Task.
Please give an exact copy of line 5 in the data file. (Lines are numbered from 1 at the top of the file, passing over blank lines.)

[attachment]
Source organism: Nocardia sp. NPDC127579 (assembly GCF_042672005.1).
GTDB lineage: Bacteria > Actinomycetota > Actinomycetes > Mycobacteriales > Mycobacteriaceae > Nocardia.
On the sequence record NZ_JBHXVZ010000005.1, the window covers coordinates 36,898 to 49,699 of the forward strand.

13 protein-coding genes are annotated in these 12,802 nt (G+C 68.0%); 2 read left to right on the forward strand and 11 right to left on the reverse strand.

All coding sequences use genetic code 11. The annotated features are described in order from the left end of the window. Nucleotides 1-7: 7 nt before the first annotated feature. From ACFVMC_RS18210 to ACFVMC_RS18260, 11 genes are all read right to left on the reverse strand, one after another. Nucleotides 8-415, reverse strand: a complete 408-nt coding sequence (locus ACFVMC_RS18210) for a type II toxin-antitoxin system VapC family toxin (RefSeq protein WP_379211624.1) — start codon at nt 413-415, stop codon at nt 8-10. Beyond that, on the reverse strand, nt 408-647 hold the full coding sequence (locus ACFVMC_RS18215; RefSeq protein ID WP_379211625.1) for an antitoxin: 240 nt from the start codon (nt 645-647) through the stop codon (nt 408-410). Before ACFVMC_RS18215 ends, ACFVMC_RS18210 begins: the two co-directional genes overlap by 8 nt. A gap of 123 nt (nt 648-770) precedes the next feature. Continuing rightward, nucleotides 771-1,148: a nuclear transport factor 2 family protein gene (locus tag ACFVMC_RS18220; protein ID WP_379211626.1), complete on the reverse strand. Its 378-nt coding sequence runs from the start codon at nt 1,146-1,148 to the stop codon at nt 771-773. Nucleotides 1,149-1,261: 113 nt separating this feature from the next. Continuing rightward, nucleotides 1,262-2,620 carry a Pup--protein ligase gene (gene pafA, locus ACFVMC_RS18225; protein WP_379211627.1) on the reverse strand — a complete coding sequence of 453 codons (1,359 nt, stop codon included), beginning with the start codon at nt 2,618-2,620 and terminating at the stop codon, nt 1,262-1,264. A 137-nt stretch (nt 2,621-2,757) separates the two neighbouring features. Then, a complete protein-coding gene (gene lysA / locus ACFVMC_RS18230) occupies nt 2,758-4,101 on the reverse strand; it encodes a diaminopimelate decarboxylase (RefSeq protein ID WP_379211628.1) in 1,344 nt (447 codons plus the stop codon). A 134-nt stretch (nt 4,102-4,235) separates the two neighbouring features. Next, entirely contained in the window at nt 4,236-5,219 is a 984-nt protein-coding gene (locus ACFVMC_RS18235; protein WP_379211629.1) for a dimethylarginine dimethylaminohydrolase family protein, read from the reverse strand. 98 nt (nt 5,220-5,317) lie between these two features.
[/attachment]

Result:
All coding sequences use genetic code 11. The annotated features are described in order from the left end of the window. Nucleotides 1-7: 7 nt before the first annotated feature. From ACFVMC_RS18210 to ACFVMC_RS18260, 11 genes are all read right to left on the reverse strand, one after another. Nucleotides 8-415, reverse strand: a complete 408-nt coding sequence (locus ACFVMC_RS18210) for a type II toxin-antitoxin system VapC family toxin (RefSeq protein WP_379211624.1) — start codon at nt 413-415, stop codon at nt 8-10. Beyond that, on the reverse strand, nt 408-647 hold the full coding sequence (locus ACFVMC_RS18215; RefSeq protein ID WP_379211625.1) for an antitoxin: 240 nt from the start codon (nt 645-647) through the stop codon (nt 408-410). Before ACFVMC_RS18215 ends, ACFVMC_RS18210 begins: the two co-directional genes overlap by 8 nt. A gap of 123 nt (nt 648-770) precedes the next feature. Continuing rightward, nucleotides 771-1,148: a nuclear transport factor 2 family protein gene (locus tag ACFVMC_RS18220; protein ID WP_379211626.1), complete on the reverse strand. Its 378-nt coding sequence runs from the start codon at nt 1,146-1,148 to the stop codon at nt 771-773. Nucleotides 1,149-1,261: 113 nt separating this feature from the next. Continuing rightward, nucleotides 1,262-2,620 carry a Pup--protein ligase gene (gene pafA, locus ACFVMC_RS18225; protein WP_379211627.1) on the reverse strand — a complete coding sequence of 453 codons (1,359 nt, stop codon included), beginning with the start codon at nt 2,618-2,620 and terminating at the stop codon, nt 1,262-1,264. A 137-nt stretch (nt 2,621-2,757) separates the two neighbouring features. Then, a complete protein-coding gene (gene lysA / locus ACFVMC_RS18230) occupies nt 2,758-4,101 on the reverse strand; it encodes a diaminopimelate decarboxylase (RefSeq protein ID WP_379211628.1) in 1,344 nt (447 codons plus the stop codon). A 134-nt stretch (nt 4,102-4,235) separates the two neighbouring features. Next, entirely contained in the window at nt 4,236-5,219 is a 984-nt protein-coding gene (locus ACFVMC_RS18235; protein WP_379211629.1) for a dimethylarginine dimethylaminohydrolase family protein, read from the reverse strand. 98 nt (nt 5,220-5,317) lie between these two features.